People of all professions can struggle with hearing loss – this can even include star athletes. Learn more about Texas A&M pitcher Cason Sherrod’s hearing loss story in this week’s Audicus blog!
Cason Sherrod, 20, is a junior righthanded reliever for the Aggies. Sherrod has 53% hearing loss in both of his ears.
Unlike many other cases of hearing loss, Sherrod’s hearing loss stemmed from nerve damage that he acquired when he was born two months premature. Sherrod’s parents discovered his hearing loss when Sherrod was age three (he would watch television at maximum volume and still have trouble hearing).
Cason Sherrod currently has excellent hearing because he uses hearing aids, but this wasn’t always the case. Initially, Sherrod felt uncomfortable wearing hearing aids as a young child. There was and still is a stigma surrounding hearing aids, and Sherrod felt as if he wasn’t completely accepted. Sherrod’s hearing aids were large and colorful, making them quite conspicuous. People who didn’t know he had hearing loss often asked him about his hearing aids. This made Sherrod self-conscious about wearing the devices.
Sherrod decided not to wear his hearing aids in middle school and early on in high school, but this wasn’t a lasting solution. He would sit in the front of the class and lip read to stay on track, but began wearing hearing aids again later on in high school and continued doing so throughout his schooling.
The digital hearing aids that Sherrod was given in high school were smaller and more discreet than the devices from his childhood, allowing him to wear them comfortably without drawing as much attention to himself.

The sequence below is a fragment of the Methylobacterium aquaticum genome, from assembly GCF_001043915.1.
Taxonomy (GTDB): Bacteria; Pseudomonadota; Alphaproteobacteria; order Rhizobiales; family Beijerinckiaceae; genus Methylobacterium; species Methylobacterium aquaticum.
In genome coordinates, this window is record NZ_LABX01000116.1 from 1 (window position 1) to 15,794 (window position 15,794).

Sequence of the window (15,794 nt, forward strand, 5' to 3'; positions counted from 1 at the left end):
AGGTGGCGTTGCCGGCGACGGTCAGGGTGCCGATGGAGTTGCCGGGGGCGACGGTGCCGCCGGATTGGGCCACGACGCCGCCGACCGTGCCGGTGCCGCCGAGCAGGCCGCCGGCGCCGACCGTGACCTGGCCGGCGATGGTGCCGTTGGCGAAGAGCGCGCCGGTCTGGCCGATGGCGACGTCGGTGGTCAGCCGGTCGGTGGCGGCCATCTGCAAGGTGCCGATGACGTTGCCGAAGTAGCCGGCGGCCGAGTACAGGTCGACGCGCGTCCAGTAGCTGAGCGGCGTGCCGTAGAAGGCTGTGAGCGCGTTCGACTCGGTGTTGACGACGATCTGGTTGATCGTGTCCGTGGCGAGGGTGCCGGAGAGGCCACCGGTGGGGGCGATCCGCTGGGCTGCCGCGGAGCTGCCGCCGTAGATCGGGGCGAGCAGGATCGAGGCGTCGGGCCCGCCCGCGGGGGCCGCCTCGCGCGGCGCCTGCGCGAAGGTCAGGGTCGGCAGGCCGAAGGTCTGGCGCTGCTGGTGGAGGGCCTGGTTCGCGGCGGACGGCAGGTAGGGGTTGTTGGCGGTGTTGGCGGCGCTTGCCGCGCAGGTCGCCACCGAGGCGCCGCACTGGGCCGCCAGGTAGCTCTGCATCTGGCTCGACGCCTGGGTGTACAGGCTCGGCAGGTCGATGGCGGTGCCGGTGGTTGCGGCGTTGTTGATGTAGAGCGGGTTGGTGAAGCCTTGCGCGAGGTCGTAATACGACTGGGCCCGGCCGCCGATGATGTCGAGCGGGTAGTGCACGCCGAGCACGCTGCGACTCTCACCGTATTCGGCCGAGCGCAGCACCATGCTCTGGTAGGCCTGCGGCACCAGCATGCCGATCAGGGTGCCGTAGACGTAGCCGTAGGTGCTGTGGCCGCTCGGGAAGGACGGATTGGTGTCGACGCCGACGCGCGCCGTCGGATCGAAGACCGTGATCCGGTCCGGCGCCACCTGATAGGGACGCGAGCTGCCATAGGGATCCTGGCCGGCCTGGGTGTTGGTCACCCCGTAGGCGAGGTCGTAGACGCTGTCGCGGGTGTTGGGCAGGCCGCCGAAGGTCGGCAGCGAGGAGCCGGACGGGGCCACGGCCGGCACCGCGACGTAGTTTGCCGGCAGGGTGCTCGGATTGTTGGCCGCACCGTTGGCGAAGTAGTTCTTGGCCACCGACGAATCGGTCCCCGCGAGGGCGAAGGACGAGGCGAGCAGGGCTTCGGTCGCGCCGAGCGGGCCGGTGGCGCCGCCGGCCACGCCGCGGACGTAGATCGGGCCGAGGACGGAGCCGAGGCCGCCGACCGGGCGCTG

Eventually, Sherrod became more and more comfortable with his hearing aids and was able to excel in extracurricular activities, like baseball, later going on to become an elite athlete. Sherrod has been a major asset for the team and has been indispensable in assisting the Aggies in the Houston Regional.
Not only does Cason Sherrod make great contributions on the field, he makes great contributions off of the field as well. Sherrod assists students at the Brazos Valley Regional School for the Deaf. He has volunteered at Brazos Valley Regional School for the Deaf’s annual picnic and field day this year.
Other athletes with hearing loss include volleyball legend David Smith, basketball star Tamika Catchings and Olympic swimmer Terrence Parkin.
Athletes with hearing loss may find it particularly hard to wear hearing aids throughout the day. Intense physical activities may cause hearing aids to fall out or get damaged by moisture from sweat.
Sweat buildup from continual physical activities can also damage hearing aids and could potentially lead to infection if proper cleaning isn’t maintained. Athletes with hearing loss should speak with their audiologist about hearing aids and how they relate to physical activity.
Having healthy hearing is important and untreated ear conditions can lead to poor balance, difficulty listening and symptomatic pain- all undesired factors for athletes during their training and competitions.
Whether you’re an athlete or not, be sure to have your hearing examined by an audiologist!